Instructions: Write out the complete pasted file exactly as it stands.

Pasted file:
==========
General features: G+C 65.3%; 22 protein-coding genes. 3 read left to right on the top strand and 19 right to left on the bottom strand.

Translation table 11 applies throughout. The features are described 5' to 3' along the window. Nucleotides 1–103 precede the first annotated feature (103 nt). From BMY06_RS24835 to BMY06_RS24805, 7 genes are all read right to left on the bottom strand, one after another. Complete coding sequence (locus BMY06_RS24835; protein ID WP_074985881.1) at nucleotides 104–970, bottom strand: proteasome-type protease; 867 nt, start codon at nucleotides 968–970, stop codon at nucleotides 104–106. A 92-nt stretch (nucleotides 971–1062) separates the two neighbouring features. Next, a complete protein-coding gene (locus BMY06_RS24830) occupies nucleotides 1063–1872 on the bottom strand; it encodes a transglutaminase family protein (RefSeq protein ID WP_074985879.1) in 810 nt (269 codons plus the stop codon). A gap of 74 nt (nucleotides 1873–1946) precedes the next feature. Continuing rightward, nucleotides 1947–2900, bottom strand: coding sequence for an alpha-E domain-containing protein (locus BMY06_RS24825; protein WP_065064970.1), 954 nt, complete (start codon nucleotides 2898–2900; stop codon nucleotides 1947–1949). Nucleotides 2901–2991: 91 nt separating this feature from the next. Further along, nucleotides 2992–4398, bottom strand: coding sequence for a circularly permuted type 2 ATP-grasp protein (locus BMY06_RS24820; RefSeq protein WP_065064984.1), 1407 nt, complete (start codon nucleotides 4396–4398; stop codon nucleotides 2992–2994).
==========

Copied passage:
General features: G+C 65.3%; 22 protein-coding genes. 3 read left to right on the top strand and 19 right to left on the bottom strand.

Translation table 11 applies throughout. The features are described 5' to 3' along the window. Nucleotides 1–103 precede the first annotated feature (103 nt). From BMY06_RS24835 to BMY06_RS24805, 7 genes are all read right to left on the bottom strand, one after another. Complete coding sequence (locus BMY06_RS24835; protein ID WP_074985881.1) at nucleotides 104–970, bottom strand: proteasome-type protease; 867 nt, start codon at nucleotides 968–970, stop codon at nucleotides 104–106. A 92-nt stretch (nucleotides 971–1062) separates the two neighbouring features. Next, a complete protein-coding gene (locus BMY06_RS24830) occupies nucleotides 1063–1872 on the bottom strand; it encodes a transglutaminase family protein (RefSeq protein ID WP_074985879.1) in 810 nt (269 codons plus the stop codon). A gap of 74 nt (nucleotides 1873–1946) precedes the next feature. Continuing rightward, nucleotides 1947–2900, bottom strand: coding sequence for an alpha-E domain-containing protein (locus BMY06_RS24825; protein WP_065064970.1), 954 nt, complete (start codon nucleotides 2898–2900; stop codon nucleotides 1947–1949). Nucleotides 2901–2991: 91 nt separating this feature from the next. Further along, nucleotides 2992–4398, bottom strand: coding sequence for a circularly permuted type 2 ATP-grasp protein (locus BMY06_RS24820; RefSeq protein WP_065064984.1), 1407 nt, complete (start codon nucleotides 4396–4398; stop codon nucleotides 2992–2994).